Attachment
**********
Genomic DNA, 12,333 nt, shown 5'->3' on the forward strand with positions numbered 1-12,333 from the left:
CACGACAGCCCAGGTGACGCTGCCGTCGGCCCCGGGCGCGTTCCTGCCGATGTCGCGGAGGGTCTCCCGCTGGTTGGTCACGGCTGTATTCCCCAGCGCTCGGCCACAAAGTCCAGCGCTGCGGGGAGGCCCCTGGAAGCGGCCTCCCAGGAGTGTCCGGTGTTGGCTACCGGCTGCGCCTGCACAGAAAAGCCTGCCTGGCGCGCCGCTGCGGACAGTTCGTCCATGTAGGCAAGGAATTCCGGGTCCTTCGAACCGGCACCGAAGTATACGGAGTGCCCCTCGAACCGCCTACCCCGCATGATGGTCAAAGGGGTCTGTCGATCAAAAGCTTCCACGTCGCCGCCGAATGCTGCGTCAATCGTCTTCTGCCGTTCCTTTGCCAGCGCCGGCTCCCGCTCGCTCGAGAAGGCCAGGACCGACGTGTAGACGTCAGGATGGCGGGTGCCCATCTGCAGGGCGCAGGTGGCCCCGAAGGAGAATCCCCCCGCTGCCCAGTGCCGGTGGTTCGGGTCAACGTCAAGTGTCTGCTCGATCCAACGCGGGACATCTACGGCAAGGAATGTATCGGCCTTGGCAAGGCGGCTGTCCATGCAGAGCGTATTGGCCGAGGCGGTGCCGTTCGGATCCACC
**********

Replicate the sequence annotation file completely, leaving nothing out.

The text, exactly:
Genomic DNA, 12,333 nt, shown 5'->3' on the forward strand with positions numbered 1-12,333 from the left:
CACGACAGCCCAGGTGACGCTGCCGTCGGCCCCGGGCGCGTTCCTGCCGATGTCGCGGAGGGTCTCCCGCTGGTTGGTCACGGCTGTATTCCCCAGCGCTCGGCCACAAAGTCCAGCGCTGCGGGGAGGCCCCTGGAAGCGGCCTCCCAGGAGTGTCCGGTGTTGGCTACCGGCTGCGCCTGCACAGAAAAGCCTGCCTGGCGCGCCGCTGCGGACAGTTCGTCCATGTAGGCAAGGAATTCCGGGTCCTTCGAACCGGCACCGAAGTATACGGAGTGCCCCTCGAACCGCCTACCCCGCATGATGGTCAAAGGGGTCTGTCGATCAAAAGCTTCCACGTCGCCGCCGAATGCTGCGTCAATCGTCTTCTGCCGTTCCTTTGCCAGCGCCGGCTCCCGCTCGCTCGAGAAGGCCAGGACCGACGTGTAGACGTCAGGATGGCGGGTGCCCATCTGCAGGGCGCAGGTGGCCCCGAAGGAGAATCCCCCCGCTGCCCAGTGCCGGTGGTTCGGGTCAACGTCAAGTGTCTGCTCGATCCAACGCGGGACATCTACGGCAAGGAATGTATCGGCCTTGGCAAGGCGGCTGTCCATGCAGAGCGTATTGGCCGAGGCGGTGCCGTTCGGATCCACC